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My First Time

Written By Ken Bannon

Ken Bannon

Yes, of course mid-terms! Now that all of the 1L Midterm exams are written, some observations are apparently in order. The experience is the span of seven weeks divided into four general categories: Pain, Panic, Past Tense, and Postlude.

The hard part of coming to law school is, well, law school. The profs are each a world unto themselves requiring adaptation to the world they each create and administer. The learning curve is steep. The Socratic method is akin to learning a discipline one has never heard of in a language one has never read, written, or spoken. The Law School workload makes other higher education feel like remedial coloring. A sixty-hour work week is functional; fifty hours a week is adequate, and the conventional forty-hour work week is slothful – a distant memory of days bygone. These factors begin to become manageable, perhaps even comfortable just in time for the reality of week five or so when midterm exams and writing projects loom on the horizon, looking strangely like a mushroom cloud. All the while Professors give instructions like “Always outline, write several drafts, revise, edit, and proof . . . you have forty minutes . . . GO!” Meanwhile, upperclassmen offer advice like “It’s doable, that is if one is willing to just give up eating, sleeping, and all human interaction.” Many thanks . . . LOL!

That fifth week is a ramp up for those preparing to take those exams . . . about half of the class. The other half maintain the ever-worthwhile denial. By week six, the panic descends in the form of the fabled OUTLINE. There are those frantically writing them and those frantically searching for them. Then comes the brain-lock of segmenting test prep by Prof. Neither can one write a Cardy answer for Rhee nor vice versa, nor can one write a Cady answer for anybody else. Then comes the morning of the exam and the most dreaded foes: time and lines. Who could have told us that we would be willing to pay for ten more minutes or ten more lines. 1000 characters sounds like a lot of typing until Contracts limits an answer to that standard. Similarly, remember when an hour for one question seemed like forever? Not so much in a Civil Procedure exam! In the end, somehow we all get through with a zero body count . . . unbelievably, not one heart attack. This is quite impressive considering all things . . . not the least of which is the handy audio program playing in Room 153, ALL OF THE TIME! LOL!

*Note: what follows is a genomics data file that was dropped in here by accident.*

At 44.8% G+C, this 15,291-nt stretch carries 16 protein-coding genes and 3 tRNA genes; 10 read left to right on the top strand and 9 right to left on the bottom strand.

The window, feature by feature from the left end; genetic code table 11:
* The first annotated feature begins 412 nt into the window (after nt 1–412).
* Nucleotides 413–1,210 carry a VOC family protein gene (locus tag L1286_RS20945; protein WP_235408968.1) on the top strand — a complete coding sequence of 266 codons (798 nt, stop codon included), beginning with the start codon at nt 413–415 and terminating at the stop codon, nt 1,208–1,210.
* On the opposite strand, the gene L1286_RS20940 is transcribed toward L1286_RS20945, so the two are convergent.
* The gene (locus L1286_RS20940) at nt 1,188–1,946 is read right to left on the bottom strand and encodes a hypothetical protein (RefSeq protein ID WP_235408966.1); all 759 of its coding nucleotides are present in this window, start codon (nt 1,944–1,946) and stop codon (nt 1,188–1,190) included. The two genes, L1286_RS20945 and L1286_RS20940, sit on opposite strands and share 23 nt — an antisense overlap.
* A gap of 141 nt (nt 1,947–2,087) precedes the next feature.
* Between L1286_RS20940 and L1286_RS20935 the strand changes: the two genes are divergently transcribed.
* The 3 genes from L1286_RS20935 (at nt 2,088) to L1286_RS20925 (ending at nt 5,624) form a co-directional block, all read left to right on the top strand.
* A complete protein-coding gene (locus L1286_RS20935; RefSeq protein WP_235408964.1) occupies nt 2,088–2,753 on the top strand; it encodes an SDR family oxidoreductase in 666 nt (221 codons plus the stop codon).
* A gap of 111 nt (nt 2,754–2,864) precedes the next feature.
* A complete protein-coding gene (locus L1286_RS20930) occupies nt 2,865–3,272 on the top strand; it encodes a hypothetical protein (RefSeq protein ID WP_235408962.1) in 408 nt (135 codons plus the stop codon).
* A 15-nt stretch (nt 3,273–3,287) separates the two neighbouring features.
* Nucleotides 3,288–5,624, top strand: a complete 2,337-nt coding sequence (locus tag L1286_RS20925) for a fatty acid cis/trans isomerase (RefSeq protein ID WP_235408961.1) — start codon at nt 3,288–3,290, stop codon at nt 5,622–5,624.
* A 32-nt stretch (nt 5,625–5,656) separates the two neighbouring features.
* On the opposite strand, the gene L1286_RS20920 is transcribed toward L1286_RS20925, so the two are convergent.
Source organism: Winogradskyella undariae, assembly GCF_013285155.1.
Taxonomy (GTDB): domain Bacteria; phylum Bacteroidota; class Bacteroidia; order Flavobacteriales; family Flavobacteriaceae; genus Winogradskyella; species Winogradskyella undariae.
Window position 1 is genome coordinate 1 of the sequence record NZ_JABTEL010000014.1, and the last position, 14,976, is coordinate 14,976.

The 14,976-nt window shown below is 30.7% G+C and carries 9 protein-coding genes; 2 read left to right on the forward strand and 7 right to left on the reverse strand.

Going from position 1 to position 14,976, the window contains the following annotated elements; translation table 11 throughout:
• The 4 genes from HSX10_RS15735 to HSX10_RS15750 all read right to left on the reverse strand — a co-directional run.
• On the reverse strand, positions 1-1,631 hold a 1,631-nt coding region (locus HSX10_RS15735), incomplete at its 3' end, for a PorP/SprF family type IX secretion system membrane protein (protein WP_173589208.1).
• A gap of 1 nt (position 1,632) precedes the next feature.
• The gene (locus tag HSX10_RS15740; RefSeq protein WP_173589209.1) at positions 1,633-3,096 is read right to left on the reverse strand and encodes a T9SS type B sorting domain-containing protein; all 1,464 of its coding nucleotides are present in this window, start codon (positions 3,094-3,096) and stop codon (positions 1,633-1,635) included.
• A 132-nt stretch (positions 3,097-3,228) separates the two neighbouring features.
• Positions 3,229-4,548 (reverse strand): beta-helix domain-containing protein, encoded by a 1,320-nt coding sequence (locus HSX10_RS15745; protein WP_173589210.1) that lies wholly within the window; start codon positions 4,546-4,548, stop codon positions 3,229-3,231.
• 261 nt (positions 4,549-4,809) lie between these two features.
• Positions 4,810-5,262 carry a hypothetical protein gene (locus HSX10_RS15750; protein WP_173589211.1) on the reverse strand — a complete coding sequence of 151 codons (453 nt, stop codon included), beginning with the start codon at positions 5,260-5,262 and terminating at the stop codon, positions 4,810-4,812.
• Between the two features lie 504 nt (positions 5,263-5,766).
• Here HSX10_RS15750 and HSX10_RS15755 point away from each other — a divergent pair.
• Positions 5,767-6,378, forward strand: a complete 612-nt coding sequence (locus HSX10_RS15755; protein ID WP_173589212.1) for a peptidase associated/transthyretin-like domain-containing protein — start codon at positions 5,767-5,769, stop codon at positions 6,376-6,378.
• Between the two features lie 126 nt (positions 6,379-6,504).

When the exams are in the collective rear view mirror, there is the new, self-inflicted panic. 1L’s everywhere asking one another “What did you write?” As a result of the entirely illogical condition wherein we each think we are the least smart, least prepared person in the building, the new panic descends. This time it comes because we are convinced we wrote the wrong exam; forgetting there is not a right or wrong answer, only a defensible set of conclusions applying the law to the facts. That is way too much logic to put on the exhausted psyche of the post-midterm 1L. Facing the overload, we take that deep breath of the mind. Some go home for the first time. Others visit a purveyor of adult beverages and unconsidered counseling. Still others exercise the body to exorcise the mind. Now the waiting begins. The profs have the “joy” of reading the worst exams we will ever right and we wait impatiently for them to tell us just how behind the pitch we really are. Oh the angst!

What now? Now comes the second half. Games are won in the fourth quarter. Law school success is won in the second half. If we do poorly on midterm exams, how do we get that C- to a B? We must focus on Recovery, doing enough to get there by Christmas, Hanukkah, Kwanzaa, Saturnalia, Winter Solstice . . . pick your favorite. If one does well, the challenge is to avoid coasting in favor of remaining nose to the proverbial grindstone – Redoubling. Either way, it is time to Reevaluate. What does each need to do to get where they wants to be. Some want to top the class . . . others are satisfied with any of the top three quatrains . . . still others just want to return on January 14.

Wherever we each find ourselves, following those first tastes of the fabled Law School Exam, we made it! Half of the toughest semester of the toughest year of the toughest academic endeavor anywhere is behind us.

The world is ruled by those who show up. Keep showing up! Keep showing up prepared! Keep showing up with the knowledge that you will go home at winter break with a strength, a confidence, and perhaps even a wisdom those around us will unlikely understand and certainly will not match!

Onto week eight! Onto December 15th! We’ve got this!

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